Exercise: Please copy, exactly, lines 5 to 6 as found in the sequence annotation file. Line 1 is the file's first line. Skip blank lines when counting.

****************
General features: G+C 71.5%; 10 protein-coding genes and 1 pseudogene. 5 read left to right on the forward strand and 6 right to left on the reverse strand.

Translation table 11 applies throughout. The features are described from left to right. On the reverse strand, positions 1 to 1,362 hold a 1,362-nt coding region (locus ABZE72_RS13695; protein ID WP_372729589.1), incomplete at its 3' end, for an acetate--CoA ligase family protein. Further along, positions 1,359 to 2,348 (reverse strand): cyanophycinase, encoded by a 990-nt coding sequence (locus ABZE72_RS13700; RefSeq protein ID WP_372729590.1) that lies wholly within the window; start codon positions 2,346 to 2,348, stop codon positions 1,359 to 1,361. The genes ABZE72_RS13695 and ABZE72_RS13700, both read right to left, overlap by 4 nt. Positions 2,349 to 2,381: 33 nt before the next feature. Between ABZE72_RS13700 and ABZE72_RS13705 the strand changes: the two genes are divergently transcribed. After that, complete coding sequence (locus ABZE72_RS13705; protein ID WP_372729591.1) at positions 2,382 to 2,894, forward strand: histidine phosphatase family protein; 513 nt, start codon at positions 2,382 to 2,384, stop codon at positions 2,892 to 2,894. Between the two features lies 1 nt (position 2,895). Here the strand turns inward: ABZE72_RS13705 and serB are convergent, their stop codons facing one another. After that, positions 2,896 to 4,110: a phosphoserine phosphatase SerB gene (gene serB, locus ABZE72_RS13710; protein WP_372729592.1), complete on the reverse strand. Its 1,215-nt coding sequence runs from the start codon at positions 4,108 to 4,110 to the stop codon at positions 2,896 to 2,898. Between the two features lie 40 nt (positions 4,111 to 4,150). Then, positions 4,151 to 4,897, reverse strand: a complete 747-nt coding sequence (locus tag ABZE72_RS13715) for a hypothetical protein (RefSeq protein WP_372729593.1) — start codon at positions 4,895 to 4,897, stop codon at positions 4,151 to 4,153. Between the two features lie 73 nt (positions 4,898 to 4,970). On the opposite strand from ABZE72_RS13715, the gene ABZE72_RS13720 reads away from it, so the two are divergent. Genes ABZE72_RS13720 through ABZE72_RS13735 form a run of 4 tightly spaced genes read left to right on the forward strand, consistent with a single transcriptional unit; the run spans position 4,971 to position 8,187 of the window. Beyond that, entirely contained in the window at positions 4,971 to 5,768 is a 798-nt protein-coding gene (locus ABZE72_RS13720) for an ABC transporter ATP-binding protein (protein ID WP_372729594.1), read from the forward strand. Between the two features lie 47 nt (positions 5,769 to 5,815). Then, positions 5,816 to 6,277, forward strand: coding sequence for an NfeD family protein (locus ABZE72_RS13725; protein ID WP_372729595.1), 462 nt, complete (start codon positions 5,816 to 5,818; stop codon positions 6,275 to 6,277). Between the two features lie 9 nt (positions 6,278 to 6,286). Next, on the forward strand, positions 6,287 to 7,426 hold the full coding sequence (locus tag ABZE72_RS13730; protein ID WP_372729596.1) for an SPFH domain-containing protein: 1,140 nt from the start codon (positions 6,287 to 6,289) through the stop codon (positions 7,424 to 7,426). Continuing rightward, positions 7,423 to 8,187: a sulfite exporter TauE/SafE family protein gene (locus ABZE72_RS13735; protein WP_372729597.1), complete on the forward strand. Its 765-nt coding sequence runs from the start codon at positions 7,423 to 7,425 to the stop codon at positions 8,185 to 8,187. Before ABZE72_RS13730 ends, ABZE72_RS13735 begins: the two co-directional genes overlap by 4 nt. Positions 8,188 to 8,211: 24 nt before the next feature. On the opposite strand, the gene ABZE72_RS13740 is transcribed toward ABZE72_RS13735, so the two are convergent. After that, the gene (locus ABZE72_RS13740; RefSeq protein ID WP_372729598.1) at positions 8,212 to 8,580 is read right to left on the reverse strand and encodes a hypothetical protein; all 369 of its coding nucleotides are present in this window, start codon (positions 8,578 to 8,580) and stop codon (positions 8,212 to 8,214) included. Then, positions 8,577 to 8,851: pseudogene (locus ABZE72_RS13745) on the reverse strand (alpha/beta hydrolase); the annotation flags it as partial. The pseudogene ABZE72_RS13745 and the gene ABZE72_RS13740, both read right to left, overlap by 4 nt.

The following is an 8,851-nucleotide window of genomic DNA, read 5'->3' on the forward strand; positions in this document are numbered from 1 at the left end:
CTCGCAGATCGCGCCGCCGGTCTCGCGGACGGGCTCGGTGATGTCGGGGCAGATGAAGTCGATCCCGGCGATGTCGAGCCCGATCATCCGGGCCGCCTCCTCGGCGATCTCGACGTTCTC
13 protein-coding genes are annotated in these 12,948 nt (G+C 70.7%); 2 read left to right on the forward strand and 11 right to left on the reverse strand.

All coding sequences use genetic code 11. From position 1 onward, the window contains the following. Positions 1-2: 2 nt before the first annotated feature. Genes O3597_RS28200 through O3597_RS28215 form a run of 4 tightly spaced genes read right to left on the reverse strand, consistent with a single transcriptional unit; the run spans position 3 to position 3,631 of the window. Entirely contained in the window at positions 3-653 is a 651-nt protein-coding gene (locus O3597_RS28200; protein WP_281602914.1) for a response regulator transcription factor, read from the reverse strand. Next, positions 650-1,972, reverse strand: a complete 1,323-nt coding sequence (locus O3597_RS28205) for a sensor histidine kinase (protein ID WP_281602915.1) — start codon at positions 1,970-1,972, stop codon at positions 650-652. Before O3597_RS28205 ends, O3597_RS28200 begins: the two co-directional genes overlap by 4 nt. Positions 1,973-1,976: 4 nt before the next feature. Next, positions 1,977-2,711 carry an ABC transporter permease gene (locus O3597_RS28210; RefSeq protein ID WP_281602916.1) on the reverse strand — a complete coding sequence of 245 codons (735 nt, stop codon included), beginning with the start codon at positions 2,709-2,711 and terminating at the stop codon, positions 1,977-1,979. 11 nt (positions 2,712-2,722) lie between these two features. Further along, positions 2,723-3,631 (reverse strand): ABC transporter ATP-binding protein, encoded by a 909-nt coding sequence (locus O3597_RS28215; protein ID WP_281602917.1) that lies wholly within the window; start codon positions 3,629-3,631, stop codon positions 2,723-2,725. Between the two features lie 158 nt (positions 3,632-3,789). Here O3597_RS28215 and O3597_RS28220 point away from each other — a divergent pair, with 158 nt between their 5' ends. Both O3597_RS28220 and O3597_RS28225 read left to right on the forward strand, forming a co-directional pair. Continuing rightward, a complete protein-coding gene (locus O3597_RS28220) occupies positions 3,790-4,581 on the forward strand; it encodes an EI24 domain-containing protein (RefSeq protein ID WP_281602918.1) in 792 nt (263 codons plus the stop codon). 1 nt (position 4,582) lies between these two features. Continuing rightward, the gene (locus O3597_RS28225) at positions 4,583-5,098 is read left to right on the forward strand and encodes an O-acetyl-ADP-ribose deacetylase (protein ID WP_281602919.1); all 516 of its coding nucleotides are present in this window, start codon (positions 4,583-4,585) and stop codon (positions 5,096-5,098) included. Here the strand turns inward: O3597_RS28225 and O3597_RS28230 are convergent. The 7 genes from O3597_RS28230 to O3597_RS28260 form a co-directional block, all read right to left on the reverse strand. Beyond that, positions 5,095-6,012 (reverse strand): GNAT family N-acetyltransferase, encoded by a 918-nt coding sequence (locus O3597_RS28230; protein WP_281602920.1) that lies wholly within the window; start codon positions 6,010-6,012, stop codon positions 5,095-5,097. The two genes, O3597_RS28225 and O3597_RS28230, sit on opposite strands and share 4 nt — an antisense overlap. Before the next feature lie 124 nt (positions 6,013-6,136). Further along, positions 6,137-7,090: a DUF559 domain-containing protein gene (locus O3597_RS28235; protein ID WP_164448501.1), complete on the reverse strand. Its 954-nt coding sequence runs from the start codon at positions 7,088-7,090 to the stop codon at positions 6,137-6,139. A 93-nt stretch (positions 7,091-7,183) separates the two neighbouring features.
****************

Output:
13 protein-coding genes are annotated in these 12,948 nt (G+C 70.7%); 2 read left to right on the forward strand and 11 right to left on the reverse strand.

All coding sequences use genetic code 11. From position 1 onward, the window contains the following. Positions 1-2: 2 nt before the first annotated feature. Genes O3597_RS28200 through O3597_RS28215 form a run of 4 tightly spaced genes read right to left on the reverse strand, consistent with a single transcriptional unit; the run spans position 3 to position 3,631 of the window. Entirely contained in the window at positions 3-653 is a 651-nt protein-coding gene (locus O3597_RS28200; protein WP_281602914.1) for a response regulator transcription factor, read from the reverse strand. Next, positions 650-1,972, reverse strand: a complete 1,323-nt coding sequence (locus O3597_RS28205) for a sensor histidine kinase (protein ID WP_281602915.1) — start codon at positions 1,970-1,972, stop codon at positions 650-652. Before O3597_RS28205 ends, O3597_RS28200 begins: the two co-directional genes overlap by 4 nt. Positions 1,973-1,976: 4 nt before the next feature. Next, positions 1,977-2,711 carry an ABC transporter permease gene (locus O3597_RS28210; RefSeq protein ID WP_281602916.1) on the reverse strand — a complete coding sequence of 245 codons (735 nt, stop codon included), beginning with the start codon at positions 2,709-2,711 and terminating at the stop codon, positions 1,977-1,979. 11 nt (positions 2,712-2,722) lie between these two features. Further along, positions 2,723-3,631 (reverse strand): ABC transporter ATP-binding protein, encoded by a 909-nt coding sequence (locus O3597_RS28215; protein ID WP_281602917.1) that lies wholly within the window; start codon positions 3,629-3,631, stop codon positions 2,723-2,725. Between the two features lie 158 nt (positions 3,632-3,789). Here O3597_RS28215 and O3597_RS28220 point away from each other — a divergent pair, with 158 nt between their 5' ends. Both O3597_RS28220 and O3597_RS28225 read left to right on the forward strand, forming a co-directional pair. Continuing rightward, a complete protein-coding gene (locus O3597_RS28220) occupies positions 3,790-4,581 on the forward strand; it encodes an EI24 domain-containing protein (RefSeq protein ID WP_281602918.1) in 792 nt (263 codons plus the stop codon). 1 nt (position 4,582) lies between these two features. Continuing rightward, the gene (locus O3597_RS28225) at positions 4,583-5,098 is read left to right on the forward strand and encodes an O-acetyl-ADP-ribose deacetylase (protein ID WP_281602919.1); all 516 of its coding nucleotides are present in this window, start codon (positions 4,583-4,585) and stop codon (positions 5,096-5,098) included. Here the strand turns inward: O3597_RS28225 and O3597_RS28230 are convergent. The 7 genes from O3597_RS28230 to O3597_RS28260 form a co-directional block, all read right to left on the reverse strand. Beyond that, positions 5,095-6,012 (reverse strand): GNAT family N-acetyltransferase, encoded by a 918-nt coding sequence (locus O3597_RS28230; protein WP_281602920.1) that lies wholly within the window; start codon positions 6,010-6,012, stop codon positions 5,095-5,097. The two genes, O3597_RS28225 and O3597_RS28230, sit on opposite strands and share 4 nt — an antisense overlap. Before the next feature lie 124 nt (positions 6,013-6,136). Further along, positions 6,137-7,090: a DUF559 domain-containing protein gene (locus O3597_RS28235; protein ID WP_164448501.1), complete on the reverse strand. Its 954-nt coding sequence runs from the start codon at positions 7,088-7,090 to the stop codon at positions 6,137-6,139. A 93-nt stretch (positions 7,091-7,183) separates the two neighbouring features.